While a centralised system can be made to work, it is the case that much greater efforts in terms of data security will be required if public confidence is to be won over. There is a trade-off between functionality and public confidence; the more you try to get of the one, the less you get of the other. And public confidence is critical for widespread adoption, and ultimately for success, of the App.
There have been reports in the past few days of NHSX investigating the feasibility of transitioning the App to Apple and Google’s technology, and this could indicate a change of heart and a shift towards a localised data approach.
Second, transparency. Provision of transparent information regarding how a person’s data is to be used is a central requirement under the GDPR. This requires that information be provided in a concise, transparent, intelligible and easily accessible form, using clear and plain language.
Given that the App is to be used by the general population, the privacy notice will need to be carefully and skilfully drafted so that it is accessible to all whether young, old, or with reading difficulties. It is yet unknown what the age requirement will be for the App; but particular care will be needed for information addressed to children.
We also need to know who will be the “controller” of this data and with whom it may be shared and for what purpose. Will the controller be the NHS, or will it be the Government?
Transparency will also be well served by making public the NHSX Data Protection Impact Assessment. Under GDPR, a DPIA – a form of risk assessment – is required whenever using a new technology that is likely to result in a high risk to the rights and freedoms of individuals. The GDPR says a DPIA is specifically required where the technology involves a systematic and extensive evaluation of personal aspects relating to individuals which is based on automated processing, and on which decisions are based that significantly affect the person; or where there is processing on a large scale of special categories of data such as health data; or where there is systematic monitoring of a publicly accessible area on a large scale. In some ways, the App ticks all of these boxes and the DPIA will be a critical document.
The DPIA must contain a systematic description of the processing operations and the purposes for which the data will be used, an assessment of the necessity and proportionality of the processing in relation to these purposes, an assessment of the risks to the rights and freedoms of individuals and the measures to be taken to address these risks, including safeguards and security measures to ensure the security of the data.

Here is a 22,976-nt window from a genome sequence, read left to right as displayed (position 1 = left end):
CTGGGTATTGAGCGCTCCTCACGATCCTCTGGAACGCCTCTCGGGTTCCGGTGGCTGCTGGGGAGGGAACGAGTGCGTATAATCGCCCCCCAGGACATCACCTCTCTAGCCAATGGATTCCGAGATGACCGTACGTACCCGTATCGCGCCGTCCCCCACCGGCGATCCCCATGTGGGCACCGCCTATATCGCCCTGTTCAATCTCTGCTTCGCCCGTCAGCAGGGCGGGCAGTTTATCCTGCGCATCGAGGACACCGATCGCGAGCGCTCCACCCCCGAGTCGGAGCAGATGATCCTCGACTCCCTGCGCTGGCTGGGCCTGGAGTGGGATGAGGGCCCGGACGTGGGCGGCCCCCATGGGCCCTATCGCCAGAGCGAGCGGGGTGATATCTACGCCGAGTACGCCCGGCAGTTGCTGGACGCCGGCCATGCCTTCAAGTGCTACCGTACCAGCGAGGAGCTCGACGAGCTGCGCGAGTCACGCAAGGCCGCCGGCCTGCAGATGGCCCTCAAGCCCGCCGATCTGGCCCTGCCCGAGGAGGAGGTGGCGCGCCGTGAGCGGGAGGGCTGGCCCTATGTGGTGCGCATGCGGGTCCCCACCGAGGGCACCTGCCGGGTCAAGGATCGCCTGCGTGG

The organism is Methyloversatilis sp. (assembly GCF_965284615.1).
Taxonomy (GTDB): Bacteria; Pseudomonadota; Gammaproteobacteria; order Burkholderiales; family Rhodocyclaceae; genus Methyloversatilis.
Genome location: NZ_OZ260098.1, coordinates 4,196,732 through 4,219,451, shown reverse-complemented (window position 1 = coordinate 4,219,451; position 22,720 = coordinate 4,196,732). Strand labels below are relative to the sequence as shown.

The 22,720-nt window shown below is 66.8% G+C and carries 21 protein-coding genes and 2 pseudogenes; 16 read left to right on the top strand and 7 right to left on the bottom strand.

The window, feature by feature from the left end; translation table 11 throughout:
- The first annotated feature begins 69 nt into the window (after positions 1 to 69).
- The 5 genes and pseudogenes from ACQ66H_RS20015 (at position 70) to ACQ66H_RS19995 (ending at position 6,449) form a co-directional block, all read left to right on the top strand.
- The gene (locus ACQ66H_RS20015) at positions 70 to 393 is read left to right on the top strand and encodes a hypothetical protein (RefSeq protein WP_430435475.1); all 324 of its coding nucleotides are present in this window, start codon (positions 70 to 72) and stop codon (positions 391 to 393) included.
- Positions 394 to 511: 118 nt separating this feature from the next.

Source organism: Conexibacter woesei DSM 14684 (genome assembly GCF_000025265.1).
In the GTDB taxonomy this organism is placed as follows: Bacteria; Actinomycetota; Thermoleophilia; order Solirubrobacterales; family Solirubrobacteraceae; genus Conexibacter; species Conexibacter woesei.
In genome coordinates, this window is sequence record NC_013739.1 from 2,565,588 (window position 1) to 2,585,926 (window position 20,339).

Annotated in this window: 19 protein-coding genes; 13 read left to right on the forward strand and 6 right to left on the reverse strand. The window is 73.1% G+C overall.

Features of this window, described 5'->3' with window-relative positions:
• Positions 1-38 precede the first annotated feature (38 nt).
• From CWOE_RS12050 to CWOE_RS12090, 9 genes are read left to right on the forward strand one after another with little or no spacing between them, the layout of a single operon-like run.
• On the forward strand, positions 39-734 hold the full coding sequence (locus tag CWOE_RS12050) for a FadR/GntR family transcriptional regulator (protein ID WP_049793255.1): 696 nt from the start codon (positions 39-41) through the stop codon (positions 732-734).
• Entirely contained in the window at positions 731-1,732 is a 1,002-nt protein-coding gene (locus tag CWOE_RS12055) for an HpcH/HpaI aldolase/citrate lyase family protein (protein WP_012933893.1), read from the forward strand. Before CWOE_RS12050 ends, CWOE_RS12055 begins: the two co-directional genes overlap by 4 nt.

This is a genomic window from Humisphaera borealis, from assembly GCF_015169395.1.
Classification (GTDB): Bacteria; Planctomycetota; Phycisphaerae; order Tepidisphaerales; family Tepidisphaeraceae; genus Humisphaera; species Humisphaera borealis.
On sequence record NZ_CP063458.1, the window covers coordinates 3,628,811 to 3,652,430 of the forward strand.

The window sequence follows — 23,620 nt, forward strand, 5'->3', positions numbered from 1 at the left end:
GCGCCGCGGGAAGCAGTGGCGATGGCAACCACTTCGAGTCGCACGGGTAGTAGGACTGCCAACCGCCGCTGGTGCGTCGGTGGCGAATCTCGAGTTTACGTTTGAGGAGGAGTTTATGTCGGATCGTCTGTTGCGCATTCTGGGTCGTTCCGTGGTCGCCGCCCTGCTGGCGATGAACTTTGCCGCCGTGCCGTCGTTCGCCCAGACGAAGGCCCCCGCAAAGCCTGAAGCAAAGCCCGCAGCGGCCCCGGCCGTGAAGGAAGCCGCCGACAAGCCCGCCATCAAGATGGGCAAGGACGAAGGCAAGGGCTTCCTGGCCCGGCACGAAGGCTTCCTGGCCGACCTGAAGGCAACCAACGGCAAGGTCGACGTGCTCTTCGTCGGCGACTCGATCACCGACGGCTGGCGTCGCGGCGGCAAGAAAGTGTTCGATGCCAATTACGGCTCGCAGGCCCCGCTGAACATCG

NHSX must share this DPIA as soon as possible with the ICO (as contemplated by Art 36 GDPR) for consultation. While not a legal requirement, it should also be made public for wider consultation. Unless the government so requires, the DPIA does not need to be approved by the ICO as such; however, NHSX should consider and implement as appropriate any advice and recommendations that the ICO, as the independent privacy watchdog, may put forward.
Finally, the working of the App should be open to audit and review by independent experts, not as a one-off, but on an ongoing basis.
The lawful basis and consent
Under data protection laws, processing of personal data is only lawful if there is a “lawful basis” for the processing. The GDPR sets out six possibilities; the main options for the App will be user “consent” or “performance of a task in the public interest”. Health data requires an additional lawful basis which could be satisfied by “explicit consent” or for public health reasons.
It is not yet known which of these lawful bases will be applied. While the App is entirely voluntary to use, it may be that consent is not the best option as it can be difficult to establish that a valid consent has been obtained. However, consent may be required under the GDPR on the basis that the App involves “automated decision making”.
As the App accesses data on the device, it could be that consent is required under the Privacy and Communications Regulations (PECRs). If consent were required under PECRs, then it would also be necessary to use consent as the lawful basis under the GDPR. Consent will not be required under PECRs if the exemption applies where the access to the data is “strictly necessary for the provision of” the service requested by the user. If, however, the App is to access any data that is not “strictly necessary”, then consent would be required by law.